We Can Be Heroes

This week the Eleventh Stack blog is celebrating Pittsburgh’s Pride Week with a series of posts about the Library’s LGBTQ/QUILTBAG resources. Although any time of year is a good time to read LGBTQ literature and history, this week is very special to many of our readers and patrons. We hope you enjoy our efforts.


The Advocate published a great piece around the time Man of Steel was released on how that film works as a gay allegory. It hits on a lot of the reasons why I wanted to focus on superheroes for this post – primarily the struggles dealing with secret identities and being seen as “other” (#mutantandproud, yinz.) Luckily, we’ve been given some actual LGBTQ characters over the past few years to push it even further.

Northstar hangs with the X-Men. He’s French-Canadian. He has superhuman speed and durability. And he was one of the first openly gay superheroes in American comic books. Yep, he came out way back in 1992. However, it wasn’t until he joined the X-Men as a regular member in 2002 that his love life became a part of stories. He married his boyfriend, Kyle Jinadu, in 2012. That looks like my kind of wedding.

I love the Runaways series. They have a dinosaur named Old Lace, for Pete’s sake.  Basically, a group of teens learns their parents are not at all who they thought they were and they themselves have powers. Karolina Dean finds out that she is an alien – part of  the Majesdanian race (aren’t alien names great?). After harboring a crush on her fellow Runaway, Nico, she married Xavin – a shape-shifting alien, who naturally takes female human form.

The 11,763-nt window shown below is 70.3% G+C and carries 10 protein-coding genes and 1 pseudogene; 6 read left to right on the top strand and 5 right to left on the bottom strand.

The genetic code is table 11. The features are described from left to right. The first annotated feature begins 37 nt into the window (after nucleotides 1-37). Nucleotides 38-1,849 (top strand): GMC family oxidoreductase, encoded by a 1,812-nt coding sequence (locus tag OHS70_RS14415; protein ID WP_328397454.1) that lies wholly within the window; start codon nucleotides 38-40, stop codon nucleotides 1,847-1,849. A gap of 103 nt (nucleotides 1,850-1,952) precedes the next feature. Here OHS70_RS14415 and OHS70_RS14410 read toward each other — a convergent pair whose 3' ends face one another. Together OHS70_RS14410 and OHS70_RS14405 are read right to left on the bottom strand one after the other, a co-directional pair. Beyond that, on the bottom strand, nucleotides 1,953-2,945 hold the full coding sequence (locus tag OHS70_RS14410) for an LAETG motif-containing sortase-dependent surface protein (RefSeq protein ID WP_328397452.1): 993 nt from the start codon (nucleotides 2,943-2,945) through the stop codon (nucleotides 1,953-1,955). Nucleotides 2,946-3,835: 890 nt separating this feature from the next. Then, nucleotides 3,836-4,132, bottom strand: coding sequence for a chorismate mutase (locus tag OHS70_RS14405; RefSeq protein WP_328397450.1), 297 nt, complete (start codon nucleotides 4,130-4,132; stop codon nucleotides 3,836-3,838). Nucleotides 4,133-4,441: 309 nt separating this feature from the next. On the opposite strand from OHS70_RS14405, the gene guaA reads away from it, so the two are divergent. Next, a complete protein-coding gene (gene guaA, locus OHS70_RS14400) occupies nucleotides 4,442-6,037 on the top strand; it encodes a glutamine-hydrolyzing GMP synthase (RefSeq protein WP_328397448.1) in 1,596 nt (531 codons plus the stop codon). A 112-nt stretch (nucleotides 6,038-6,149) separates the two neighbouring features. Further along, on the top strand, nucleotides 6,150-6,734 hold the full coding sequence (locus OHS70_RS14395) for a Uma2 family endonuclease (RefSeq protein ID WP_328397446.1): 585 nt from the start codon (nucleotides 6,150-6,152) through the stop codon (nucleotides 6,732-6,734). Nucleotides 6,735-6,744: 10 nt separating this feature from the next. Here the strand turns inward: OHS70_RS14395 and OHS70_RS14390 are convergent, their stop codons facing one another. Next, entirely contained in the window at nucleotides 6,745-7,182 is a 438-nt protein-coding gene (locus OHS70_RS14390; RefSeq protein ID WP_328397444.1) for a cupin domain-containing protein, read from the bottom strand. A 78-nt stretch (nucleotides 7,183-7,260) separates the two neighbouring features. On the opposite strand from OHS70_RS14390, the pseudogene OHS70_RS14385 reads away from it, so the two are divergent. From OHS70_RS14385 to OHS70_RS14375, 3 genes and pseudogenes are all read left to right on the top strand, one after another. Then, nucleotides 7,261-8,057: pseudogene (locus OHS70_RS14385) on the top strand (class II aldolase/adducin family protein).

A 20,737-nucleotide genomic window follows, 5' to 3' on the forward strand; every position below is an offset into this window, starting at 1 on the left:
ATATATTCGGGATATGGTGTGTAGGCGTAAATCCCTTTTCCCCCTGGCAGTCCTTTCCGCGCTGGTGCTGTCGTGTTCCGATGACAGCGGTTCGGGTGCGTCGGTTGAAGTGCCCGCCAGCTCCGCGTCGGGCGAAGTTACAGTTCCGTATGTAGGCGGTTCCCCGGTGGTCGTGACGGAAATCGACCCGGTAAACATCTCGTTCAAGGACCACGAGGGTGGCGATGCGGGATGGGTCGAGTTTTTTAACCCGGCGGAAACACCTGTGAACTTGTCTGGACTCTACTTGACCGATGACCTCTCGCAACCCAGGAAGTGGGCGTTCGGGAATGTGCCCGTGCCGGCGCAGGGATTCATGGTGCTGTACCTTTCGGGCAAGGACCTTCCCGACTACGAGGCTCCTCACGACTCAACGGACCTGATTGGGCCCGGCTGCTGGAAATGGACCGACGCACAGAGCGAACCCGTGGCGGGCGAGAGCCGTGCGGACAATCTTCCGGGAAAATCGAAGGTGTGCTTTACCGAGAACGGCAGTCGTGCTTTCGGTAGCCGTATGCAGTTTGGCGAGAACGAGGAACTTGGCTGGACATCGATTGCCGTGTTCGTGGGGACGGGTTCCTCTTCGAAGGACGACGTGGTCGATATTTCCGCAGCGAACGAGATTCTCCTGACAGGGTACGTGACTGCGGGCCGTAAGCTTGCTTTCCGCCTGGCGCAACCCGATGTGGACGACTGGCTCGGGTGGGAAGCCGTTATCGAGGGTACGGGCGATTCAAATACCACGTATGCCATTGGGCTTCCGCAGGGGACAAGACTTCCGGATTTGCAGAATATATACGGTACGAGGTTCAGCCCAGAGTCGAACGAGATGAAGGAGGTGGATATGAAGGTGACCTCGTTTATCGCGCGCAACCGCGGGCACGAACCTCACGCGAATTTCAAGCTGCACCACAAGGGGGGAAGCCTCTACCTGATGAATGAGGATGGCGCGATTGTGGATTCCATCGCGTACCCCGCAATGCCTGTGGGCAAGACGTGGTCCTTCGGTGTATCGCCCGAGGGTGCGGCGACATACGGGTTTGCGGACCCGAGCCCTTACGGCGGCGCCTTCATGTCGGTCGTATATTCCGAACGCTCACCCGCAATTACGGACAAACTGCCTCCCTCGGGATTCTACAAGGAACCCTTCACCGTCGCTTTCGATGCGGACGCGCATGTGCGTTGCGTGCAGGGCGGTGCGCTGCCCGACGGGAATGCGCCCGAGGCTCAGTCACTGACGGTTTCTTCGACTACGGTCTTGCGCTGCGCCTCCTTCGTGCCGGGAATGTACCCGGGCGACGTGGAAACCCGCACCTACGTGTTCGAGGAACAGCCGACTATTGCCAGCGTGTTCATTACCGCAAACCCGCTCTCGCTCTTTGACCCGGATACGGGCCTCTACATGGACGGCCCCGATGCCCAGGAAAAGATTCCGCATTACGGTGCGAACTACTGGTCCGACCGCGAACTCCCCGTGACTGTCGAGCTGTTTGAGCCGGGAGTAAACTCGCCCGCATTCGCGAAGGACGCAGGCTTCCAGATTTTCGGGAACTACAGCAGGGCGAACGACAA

Renee Montoya was a long -time detective with the Gotham Police. But after being outed by Two-Face and framed for murder, she had enough of that biz. She spent some time with the Birds of Prey, but she has since taken over the mantle of The Question. I’ve only known Renee as Jim Gordon’s second-in-command, so I was excited to find out about this new direction for her. (The original Question was the inspiration for The Watchmens Rorschach, so he has to be good!)

Batwoman is probably the most high-profile lesbian comic book characters out there. She’s dated Renee Montoya, but has been in a relationship with Maggie Sawyer, another Gotham detective, since 2011.  She’s super smart and even led the Detective Comics series for a bit, following the Battle for the Cowl run.

For even more from DC:

A few bonus reads: Rat Queens came recommended by a few co-workers and is described as “Buffy meets Tank Girl in a Lord of the Rings world on crack.” I definitely want to go to there. And while not a comic book, Perry Moore’s Hero follows Thom Creed, a young superhero in training who has to decide whether or not to join the organization that once spurned his father, at the same time as coming to terms with the fact that he’s gay. It’s one of my all-time favorites.

– Jess, who thinks a cape is the perfect accessory


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2 responses to “We Can Be Heroes

  1. Well done for flying the LGBT flag! I’ve had “Hero” on my to be read booklist for some time – I must get round to reading it. I have a soft spot for Kevin Keller (Archie Comics) as positive role model in comics

  2. Pingback: June 2015 Recap | Eleventh Stack

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